If you can’t take an hour out of the office to attend a presentation without distractions, if you can’t ignore e-mails for a single hour, if you can’t tell your staff that they should only contact you by telephone in an emergency over the next hour – then if I were you, I’d not bother attending the presentation at all and instead spend the time focusing on how you can put in place systems to allow you to attend the next presentation without fearing the sky will fall.

The benefits of paying attention

There’s so much to be gained from conferences. You can hear from industry experts, be inspired by success stories from peers, avoid mistakes shared with you by others, absorb great research, and most importantly – be inspired.

But only if you’re actually in the room, and not elsewhere.

Conclusion

So at the next presentation, you attend, trying turning off your phone. Leave your iPad behind. By all means take a pen and paper to make notes. Then sit and focus on the presenter for the hour.

You’ll be genuinely surprised at how much more you get from the session.

Comments

  • Richard Tubb2018-11-22 08:45:18

    Simon -- I love this advice. Thanks for sharing!

  • Simon2018-11-21 15:44:36

    You can't *force* them to pay attention, but I'll bet there were some presenters that got a lot more attention than others, no? You can strongly *encourage* them to pay attention... ;) And from the presenter's point of view, anyone who *won't* listen isn't the right target for my message so I tend to triage them out of my headspace. The people a presenter should be targeting are those on the border of attention (the already attentive need enough attention not to slip away, of course!) All too many presenters try to please everyone and as a result end up pleasing no one. :(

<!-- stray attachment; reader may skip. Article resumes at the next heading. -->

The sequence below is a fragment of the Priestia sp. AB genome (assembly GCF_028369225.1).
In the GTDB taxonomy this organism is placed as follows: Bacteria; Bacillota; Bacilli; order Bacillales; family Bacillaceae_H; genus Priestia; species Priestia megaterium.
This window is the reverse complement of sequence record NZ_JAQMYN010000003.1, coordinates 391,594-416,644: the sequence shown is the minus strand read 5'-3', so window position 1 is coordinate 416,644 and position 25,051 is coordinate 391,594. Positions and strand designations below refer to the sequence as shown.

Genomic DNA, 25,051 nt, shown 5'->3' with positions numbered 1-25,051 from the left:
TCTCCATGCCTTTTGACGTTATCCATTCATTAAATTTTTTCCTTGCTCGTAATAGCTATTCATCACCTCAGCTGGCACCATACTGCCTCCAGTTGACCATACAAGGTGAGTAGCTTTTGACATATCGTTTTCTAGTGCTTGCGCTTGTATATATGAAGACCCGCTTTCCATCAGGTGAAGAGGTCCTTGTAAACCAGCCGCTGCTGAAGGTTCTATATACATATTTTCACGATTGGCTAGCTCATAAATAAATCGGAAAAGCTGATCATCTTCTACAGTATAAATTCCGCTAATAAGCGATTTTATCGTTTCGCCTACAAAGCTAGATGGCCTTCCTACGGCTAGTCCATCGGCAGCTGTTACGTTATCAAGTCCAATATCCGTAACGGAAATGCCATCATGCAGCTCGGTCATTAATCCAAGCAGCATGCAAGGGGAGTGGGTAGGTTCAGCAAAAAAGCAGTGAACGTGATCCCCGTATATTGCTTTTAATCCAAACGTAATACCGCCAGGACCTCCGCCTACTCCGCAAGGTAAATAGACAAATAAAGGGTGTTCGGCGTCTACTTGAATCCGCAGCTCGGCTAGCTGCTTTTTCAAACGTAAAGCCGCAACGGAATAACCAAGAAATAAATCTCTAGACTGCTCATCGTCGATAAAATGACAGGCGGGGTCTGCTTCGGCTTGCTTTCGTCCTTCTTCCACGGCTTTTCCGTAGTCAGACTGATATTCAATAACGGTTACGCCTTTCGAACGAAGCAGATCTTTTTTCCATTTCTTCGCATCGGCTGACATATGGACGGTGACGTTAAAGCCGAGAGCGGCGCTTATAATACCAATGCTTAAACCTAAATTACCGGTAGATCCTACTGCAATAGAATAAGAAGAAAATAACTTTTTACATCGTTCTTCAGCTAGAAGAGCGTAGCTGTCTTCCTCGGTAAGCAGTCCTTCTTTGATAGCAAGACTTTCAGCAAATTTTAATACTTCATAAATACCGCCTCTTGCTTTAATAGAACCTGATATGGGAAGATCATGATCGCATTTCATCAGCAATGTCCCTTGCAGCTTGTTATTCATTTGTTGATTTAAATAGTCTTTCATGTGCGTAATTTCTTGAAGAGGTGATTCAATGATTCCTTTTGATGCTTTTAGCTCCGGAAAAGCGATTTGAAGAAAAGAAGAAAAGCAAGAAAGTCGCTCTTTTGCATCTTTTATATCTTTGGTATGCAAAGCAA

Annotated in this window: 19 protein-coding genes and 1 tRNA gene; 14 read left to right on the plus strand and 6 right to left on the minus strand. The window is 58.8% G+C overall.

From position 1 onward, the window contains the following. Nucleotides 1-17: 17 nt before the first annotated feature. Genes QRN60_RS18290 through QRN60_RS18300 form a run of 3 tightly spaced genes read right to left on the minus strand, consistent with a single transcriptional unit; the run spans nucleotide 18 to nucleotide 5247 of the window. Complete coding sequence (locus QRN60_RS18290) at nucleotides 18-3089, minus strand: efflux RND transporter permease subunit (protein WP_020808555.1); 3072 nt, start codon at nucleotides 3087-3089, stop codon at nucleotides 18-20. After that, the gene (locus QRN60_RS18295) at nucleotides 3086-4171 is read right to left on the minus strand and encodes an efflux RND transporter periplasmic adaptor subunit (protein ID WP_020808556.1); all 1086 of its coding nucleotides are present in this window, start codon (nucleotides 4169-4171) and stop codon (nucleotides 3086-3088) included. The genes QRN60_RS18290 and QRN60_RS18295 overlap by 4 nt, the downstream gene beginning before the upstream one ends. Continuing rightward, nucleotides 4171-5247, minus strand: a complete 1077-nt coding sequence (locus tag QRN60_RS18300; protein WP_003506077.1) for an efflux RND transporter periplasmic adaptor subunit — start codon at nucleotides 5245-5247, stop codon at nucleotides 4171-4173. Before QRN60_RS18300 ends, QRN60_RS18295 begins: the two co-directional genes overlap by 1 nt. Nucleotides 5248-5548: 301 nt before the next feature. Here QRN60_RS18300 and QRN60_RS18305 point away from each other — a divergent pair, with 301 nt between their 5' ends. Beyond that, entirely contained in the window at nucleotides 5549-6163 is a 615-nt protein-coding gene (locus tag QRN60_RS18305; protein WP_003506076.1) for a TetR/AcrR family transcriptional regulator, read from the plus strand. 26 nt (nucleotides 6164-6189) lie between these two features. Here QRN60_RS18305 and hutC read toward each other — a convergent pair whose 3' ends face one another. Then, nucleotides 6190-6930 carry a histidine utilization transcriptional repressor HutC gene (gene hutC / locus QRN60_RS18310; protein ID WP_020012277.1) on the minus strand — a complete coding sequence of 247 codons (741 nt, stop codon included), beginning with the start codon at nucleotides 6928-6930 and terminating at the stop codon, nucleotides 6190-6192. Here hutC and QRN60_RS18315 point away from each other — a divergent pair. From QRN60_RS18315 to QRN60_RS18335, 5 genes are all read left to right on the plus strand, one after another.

• Richard Tubb2012-08-06 13:58:03

    Thanks Kris! That's a funny video. :-)

  • Kris2012-08-06 13:11:39

    Great post Ric and it makes me wonder how much more people took away from these event before they could carry their office in a pocket! I will be honest and put my hand up, to say that I too have checked mails, internet etc. during a presentation but I really try not to make it the norm and try to listen and learn. Maybe at your next presentation you can play the clip below and change the word at the end from "movie" to "presentation"! http://www.youtube.com/watch?v=CJ3U2BpccvY

  • Richard Tubb2012-08-01 14:22:57

    Owen - I'd agree that it doesn't show respect for the presenter. As for leaving devices at the door, this blog sparked quite the debate as I chatted with people in the corridors at CompTIA Breakaway this week. I don't think you can force people to pay attention, but I'm all for reminding people that they'll get the most from the presentation if they are "in the room".

  • Owen Kane2012-08-01 10:12:51

    Richard. It also comes down to good manners. The presenter has taken the time to prepare for the presentation, butterflies and all, and boring or not deserves our attention, anything less is just disrespectful. As an attendee to similar presentations, I find it annoying and distracting when the individual next to me answers a vibrating phone or responds to an email. Perhaps it is time to suggest BYOD be left at the door, just like in theatres and fine dinning establishments.